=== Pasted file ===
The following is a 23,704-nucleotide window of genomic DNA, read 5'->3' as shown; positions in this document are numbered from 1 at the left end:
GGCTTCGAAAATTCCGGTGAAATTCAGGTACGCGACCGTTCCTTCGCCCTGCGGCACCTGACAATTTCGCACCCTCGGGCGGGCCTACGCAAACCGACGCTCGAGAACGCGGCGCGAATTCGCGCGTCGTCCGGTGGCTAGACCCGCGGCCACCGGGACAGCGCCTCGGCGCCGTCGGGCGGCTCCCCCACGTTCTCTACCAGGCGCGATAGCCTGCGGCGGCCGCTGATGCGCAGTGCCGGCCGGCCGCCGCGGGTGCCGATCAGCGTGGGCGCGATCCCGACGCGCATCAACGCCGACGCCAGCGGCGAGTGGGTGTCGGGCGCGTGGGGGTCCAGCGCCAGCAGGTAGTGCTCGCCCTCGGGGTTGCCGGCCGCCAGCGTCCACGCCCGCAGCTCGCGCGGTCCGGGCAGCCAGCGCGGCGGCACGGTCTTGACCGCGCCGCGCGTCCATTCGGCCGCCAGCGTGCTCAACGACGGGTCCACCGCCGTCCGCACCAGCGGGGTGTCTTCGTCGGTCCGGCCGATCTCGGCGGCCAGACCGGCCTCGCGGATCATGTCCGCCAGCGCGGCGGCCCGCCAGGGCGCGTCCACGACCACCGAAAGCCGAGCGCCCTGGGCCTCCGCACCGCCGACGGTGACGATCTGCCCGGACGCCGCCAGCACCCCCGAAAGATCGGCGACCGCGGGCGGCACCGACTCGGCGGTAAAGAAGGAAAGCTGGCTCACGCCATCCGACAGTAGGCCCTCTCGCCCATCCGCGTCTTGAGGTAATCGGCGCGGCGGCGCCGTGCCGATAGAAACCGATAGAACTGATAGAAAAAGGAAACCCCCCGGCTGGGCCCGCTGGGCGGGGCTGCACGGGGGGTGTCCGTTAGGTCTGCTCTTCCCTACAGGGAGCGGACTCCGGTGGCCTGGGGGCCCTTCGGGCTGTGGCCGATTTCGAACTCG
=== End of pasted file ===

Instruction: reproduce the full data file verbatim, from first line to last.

The following is a 23,704-nucleotide window of genomic DNA, read 5'->3' as shown; positions in this document are numbered from 1 at the left end:
GGCTTCGAAAATTCCGGTGAAATTCAGGTACGCGACCGTTCCTTCGCCCTGCGGCACCTGACAATTTCGCACCCTCGGGCGGGCCTACGCAAACCGACGCTCGAGAACGCGGCGCGAATTCGCGCGTCGTCCGGTGGCTAGACCCGCGGCCACCGGGACAGCGCCTCGGCGCCGTCGGGCGGCTCCCCCACGTTCTCTACCAGGCGCGATAGCCTGCGGCGGCCGCTGATGCGCAGTGCCGGCCGGCCGCCGCGGGTGCCGATCAGCGTGGGCGCGATCCCGACGCGCATCAACGCCGACGCCAGCGGCGAGTGGGTGTCGGGCGCGTGGGGGTCCAGCGCCAGCAGGTAGTGCTCGCCCTCGGGGTTGCCGGCCGCCAGCGTCCACGCCCGCAGCTCGCGCGGTCCGGGCAGCCAGCGCGGCGGCACGGTCTTGACCGCGCCGCGCGTCCATTCGGCCGCCAGCGTGCTCAACGACGGGTCCACCGCCGTCCGCACCAGCGGGGTGTCTTCGTCGGTCCGGCCGATCTCGGCGGCCAGACCGGCCTCGCGGATCATGTCCGCCAGCGCGGCGGCCCGCCAGGGCGCGTCCACGACCACCGAAAGCCGAGCGCCCTGGGCCTCCGCACCGCCGACGGTGACGATCTGCCCGGACGCCGCCAGCACCCCCGAAAGATCGGCGACCGCGGGCGGCACCGACTCGGCGGTAAAGAAGGAAAGCTGGCTCACGCCATCCGACAGTAGGCCCTCTCGCCCATCCGCGTCTTGAGGTAATCGGCGCGGCGGCGCCGTGCCGATAGAAACCGATAGAACTGATAGAAAAAGGAAACCCCCCGGCTGGGCCCGCTGGGCGGGGCTGCACGGGGGGTGTCCGTTAGGTCTGCTCTTCCCTACAGGGAGCGGACTCCGGTGGCCTGGGGGCCCTTCGGGCTGTGGCCGATTTCGAACTCG